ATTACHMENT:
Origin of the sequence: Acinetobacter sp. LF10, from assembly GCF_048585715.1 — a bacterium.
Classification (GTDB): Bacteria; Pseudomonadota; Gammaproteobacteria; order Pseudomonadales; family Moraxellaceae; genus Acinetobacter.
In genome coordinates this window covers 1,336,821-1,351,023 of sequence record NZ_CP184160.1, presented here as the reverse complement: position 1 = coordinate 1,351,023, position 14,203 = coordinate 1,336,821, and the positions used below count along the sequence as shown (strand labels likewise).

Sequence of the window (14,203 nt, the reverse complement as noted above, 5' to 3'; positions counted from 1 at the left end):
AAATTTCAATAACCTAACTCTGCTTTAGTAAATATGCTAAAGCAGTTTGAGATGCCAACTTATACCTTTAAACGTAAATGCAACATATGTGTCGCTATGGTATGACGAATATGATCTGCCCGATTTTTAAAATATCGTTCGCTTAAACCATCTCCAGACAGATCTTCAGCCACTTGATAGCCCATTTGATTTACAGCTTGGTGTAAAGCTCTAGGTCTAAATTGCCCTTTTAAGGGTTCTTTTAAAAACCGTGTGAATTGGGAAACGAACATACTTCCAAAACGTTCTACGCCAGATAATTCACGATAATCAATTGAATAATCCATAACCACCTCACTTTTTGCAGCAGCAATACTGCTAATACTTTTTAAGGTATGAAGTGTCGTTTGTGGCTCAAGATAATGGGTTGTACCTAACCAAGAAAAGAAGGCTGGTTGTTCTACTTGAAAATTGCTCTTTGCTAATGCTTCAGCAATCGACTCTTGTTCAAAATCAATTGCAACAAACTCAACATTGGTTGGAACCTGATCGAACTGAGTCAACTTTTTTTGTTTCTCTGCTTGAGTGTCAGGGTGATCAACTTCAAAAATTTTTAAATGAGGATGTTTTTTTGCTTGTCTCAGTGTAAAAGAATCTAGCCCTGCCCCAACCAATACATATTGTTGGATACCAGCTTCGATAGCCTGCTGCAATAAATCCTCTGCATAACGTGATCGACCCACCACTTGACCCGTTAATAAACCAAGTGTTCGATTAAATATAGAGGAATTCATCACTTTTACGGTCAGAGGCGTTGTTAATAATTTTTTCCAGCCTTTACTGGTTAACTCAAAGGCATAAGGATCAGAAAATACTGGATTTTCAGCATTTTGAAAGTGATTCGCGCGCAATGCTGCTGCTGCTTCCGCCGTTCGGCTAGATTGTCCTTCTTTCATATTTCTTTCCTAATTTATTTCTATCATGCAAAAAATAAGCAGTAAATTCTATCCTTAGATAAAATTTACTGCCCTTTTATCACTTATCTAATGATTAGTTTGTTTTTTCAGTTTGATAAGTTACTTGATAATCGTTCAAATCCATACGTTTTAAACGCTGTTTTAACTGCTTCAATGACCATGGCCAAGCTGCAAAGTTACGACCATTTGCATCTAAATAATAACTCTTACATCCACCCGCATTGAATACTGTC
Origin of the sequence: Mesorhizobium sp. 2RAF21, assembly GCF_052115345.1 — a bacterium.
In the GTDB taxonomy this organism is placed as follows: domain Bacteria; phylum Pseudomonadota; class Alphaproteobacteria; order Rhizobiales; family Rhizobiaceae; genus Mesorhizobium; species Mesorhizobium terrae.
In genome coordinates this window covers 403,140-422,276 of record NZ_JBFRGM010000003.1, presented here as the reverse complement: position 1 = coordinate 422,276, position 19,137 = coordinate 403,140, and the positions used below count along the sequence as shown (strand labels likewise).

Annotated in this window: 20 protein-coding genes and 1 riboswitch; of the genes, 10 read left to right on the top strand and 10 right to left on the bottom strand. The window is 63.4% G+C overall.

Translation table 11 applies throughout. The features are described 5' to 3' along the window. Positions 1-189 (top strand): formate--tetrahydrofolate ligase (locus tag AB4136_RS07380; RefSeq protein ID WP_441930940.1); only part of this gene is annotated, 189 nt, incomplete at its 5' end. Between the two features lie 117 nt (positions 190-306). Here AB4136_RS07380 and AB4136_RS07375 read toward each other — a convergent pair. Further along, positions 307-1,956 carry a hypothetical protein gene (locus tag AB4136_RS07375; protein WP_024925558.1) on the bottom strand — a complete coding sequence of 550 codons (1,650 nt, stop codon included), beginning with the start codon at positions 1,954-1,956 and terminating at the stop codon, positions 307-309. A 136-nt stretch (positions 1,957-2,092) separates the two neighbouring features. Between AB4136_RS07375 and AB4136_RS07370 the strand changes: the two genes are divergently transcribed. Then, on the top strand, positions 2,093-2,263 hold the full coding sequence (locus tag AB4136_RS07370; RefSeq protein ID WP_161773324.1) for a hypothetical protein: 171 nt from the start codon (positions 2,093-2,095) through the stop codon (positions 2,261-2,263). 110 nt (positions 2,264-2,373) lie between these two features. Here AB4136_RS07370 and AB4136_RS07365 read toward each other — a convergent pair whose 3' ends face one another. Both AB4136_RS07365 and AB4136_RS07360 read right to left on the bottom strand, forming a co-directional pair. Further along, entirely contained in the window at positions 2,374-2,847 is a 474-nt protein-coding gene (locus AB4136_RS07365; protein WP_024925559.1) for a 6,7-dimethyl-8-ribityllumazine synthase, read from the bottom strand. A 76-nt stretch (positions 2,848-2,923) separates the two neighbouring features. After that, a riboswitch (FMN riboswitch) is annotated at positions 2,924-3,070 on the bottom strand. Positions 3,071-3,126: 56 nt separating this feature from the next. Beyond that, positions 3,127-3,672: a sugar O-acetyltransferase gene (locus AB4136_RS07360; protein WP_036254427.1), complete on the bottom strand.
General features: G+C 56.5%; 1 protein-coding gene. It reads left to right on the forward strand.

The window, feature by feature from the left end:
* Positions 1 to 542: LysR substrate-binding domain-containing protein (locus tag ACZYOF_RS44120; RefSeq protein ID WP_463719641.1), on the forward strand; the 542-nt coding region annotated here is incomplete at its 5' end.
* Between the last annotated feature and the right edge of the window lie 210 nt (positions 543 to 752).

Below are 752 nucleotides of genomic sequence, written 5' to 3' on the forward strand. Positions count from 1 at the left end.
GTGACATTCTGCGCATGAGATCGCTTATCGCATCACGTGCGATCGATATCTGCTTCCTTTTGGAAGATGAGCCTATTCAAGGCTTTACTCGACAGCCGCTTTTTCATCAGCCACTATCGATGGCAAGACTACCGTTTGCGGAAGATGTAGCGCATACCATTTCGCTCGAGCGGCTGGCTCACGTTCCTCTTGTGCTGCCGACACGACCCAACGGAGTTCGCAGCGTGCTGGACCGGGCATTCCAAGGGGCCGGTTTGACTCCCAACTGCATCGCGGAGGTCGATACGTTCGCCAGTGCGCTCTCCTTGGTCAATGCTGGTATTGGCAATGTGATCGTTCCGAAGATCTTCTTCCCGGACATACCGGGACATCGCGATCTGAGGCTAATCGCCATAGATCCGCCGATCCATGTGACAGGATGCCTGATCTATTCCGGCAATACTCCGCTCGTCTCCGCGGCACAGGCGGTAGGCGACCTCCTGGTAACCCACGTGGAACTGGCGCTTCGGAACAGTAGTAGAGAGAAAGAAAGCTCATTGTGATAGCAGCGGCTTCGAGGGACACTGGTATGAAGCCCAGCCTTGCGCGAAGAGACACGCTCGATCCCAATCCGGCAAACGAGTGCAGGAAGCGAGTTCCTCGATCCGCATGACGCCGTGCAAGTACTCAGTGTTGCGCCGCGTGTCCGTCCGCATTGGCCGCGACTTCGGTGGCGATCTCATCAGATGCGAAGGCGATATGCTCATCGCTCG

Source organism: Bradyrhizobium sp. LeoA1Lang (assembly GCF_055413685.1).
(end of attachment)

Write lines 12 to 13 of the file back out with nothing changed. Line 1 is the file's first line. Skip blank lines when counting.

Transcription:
The window, feature by feature from the left end:
* Positions 1 to 542: LysR substrate-binding domain-containing protein (locus tag ACZYOF_RS44120; RefSeq protein ID WP_463719641.1), on the forward strand; the 542-nt coding region annotated here is incomplete at its 5' end.